BOCES in Riverhead offers programs to assess people with disabilities, and Fitzgerald’s Driving School in North Babylon offers driving tests. The Department of Motor Vehicles has a full listing of driver re-evaluation programs.
Talking About the Living Situation
Aging in place has become a buzzy phrase. “Most older people like to remain in their own home,” O’Connell said.
If your mother needs help with higher-level functions like reminders to pay bills or medications, frequent check ins will likely do the trick. Community organizations like Jewish Americans Serving the Aging (JASA), Catholic Charities, Meals on Wheels and Long Island Alzheimer’s Foundation can help too.
“You certainly want to respect an elder’s independence and wish to live alone, but on the other hand if a child feels that the living situation is not safe then I think it would be time to step in or if the elderly person is neglecting his or her needs or losing weight because they’re not eating or sleeping or able to manage, then I think the families need to step in and offer choices,” Fields said.
Sometimes, economic resources can limit choices, like nursing homes, home nurses and assisted livings.
“It’s important to realize that Medicare, which is the insurance most seniors have, will only cover home care or nursing home care if in association with the need for skilled service,” Fields said.
So if your mother falls and fractures her hip, Medicare will cover home care and rehabilitation care in a nursing home for a certain amount of time. After that, it gets paid for privately, as do stays in assisted living facilities. The average cost of assisted living in the state of New York is about $4,100 per month, according to seniorhomes.com.
Sometimes, when families go this route, the parent has a difficult time adjusting to the assisted living, leaving children guilt-ridden.
“They knew they needed to do it, but they don’t like it so all of a sudden the anger gets put on the person who suggested it, the child,” O’Connell said. “Often times, the children need to hear it out and need to gently remind mom or dad why they made this move, why the older person decided to make the move into the assisted living facility.”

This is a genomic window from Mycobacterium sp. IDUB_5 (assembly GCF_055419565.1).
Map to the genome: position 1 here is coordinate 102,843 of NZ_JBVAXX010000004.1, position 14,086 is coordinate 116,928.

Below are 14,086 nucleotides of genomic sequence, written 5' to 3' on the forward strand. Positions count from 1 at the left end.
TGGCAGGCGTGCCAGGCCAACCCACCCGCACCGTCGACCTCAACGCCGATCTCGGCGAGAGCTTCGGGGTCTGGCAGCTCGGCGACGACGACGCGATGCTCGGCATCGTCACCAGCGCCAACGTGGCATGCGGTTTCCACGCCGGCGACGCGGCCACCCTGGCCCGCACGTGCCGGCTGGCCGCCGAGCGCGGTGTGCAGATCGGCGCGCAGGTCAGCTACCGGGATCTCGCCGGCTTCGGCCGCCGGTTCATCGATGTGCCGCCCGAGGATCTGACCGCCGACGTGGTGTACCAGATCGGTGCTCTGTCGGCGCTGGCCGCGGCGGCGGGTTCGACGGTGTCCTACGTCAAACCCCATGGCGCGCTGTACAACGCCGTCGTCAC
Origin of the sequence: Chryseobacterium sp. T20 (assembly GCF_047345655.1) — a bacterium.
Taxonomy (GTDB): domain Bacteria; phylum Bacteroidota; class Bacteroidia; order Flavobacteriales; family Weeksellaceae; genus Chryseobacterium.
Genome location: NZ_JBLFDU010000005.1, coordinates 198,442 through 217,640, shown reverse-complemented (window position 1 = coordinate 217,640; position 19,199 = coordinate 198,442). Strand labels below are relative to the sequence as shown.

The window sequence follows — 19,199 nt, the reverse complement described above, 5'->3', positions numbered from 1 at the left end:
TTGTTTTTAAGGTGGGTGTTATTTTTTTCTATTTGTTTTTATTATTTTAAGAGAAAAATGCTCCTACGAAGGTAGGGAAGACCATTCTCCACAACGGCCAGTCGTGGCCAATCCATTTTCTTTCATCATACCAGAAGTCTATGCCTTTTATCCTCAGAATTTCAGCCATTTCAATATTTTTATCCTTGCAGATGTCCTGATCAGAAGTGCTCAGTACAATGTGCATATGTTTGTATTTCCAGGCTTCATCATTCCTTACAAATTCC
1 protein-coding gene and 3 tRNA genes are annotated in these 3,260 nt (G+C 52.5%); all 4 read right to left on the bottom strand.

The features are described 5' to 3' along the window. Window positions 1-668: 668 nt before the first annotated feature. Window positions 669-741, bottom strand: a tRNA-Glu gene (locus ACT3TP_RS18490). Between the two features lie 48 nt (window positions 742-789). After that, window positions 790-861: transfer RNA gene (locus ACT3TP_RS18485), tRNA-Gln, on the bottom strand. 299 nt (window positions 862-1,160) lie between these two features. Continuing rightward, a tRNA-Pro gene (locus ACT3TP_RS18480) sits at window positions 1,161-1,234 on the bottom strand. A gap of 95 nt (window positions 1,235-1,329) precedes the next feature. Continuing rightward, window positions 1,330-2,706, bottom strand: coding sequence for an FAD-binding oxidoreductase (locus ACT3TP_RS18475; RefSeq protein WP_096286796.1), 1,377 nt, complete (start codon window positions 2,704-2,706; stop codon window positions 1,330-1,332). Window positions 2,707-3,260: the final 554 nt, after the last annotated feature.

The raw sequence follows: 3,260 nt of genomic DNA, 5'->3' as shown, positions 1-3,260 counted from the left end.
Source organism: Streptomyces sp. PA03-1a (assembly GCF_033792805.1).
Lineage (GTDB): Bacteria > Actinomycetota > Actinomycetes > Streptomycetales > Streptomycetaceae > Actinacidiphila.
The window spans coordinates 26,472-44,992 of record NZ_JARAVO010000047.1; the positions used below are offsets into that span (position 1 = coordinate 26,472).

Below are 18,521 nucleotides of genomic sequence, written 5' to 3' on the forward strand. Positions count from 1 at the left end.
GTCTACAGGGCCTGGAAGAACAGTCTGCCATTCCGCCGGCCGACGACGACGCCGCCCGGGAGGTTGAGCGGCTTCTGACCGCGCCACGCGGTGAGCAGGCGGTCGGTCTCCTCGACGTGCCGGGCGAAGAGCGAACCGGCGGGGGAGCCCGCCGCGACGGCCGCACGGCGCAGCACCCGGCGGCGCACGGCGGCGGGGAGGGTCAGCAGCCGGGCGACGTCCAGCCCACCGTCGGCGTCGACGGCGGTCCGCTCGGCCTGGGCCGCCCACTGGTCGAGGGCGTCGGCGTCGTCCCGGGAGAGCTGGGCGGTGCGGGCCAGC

The good news is that O’Connell has seen many happy endings, even if getting there was an emotional struggle for everyone involved.
“Often times, it’ll work out. If they get engaged in those activities, they will make friends, little cliques,” he said. “Within nine months to a year’s time, you can be quite surprised about how they do transition.”
Throughout the aging process, the need for difficult conversations will inevitably arise. The bottom line: you need to have them as a family.
“It’s very important for the older person, when he or she can express his or her wishes, to talk to the family about whether or not they would want resuscitation, whether or not they would want a feeding tube, under what circumstances they would or wouldn’t want such treatment so that it will make it easier for the healthcare proxy should it come time down the road make those decisions,” Fields said.
New York State Department of Health recommends everyone over the age of 65 fill out a Medical Order for Life Sustaining Treatment (MOLST) form, which designates a healthcare proxy, someone who can make medical decisions if the person cannot. Fields also suggested that people have a durable power of attorney, which allows someone they trust to handle their finances should they be incapacitated. Talk to your parents about who they want that person to be and respect those wishes.
Keeping everyone on the same page is key in O’Connell’s office. When a patient is referred to him, he likes to meet with as many other family members as possible early on in the treatment to keep everyone on the same page and avoid alienating anyone.
“It unifies the approach on, ‘mom and dad, we need to begin to think about what you’re going to do in the future because your doctor’s telling us that you should not be living alone anymore,’” O’Connell said.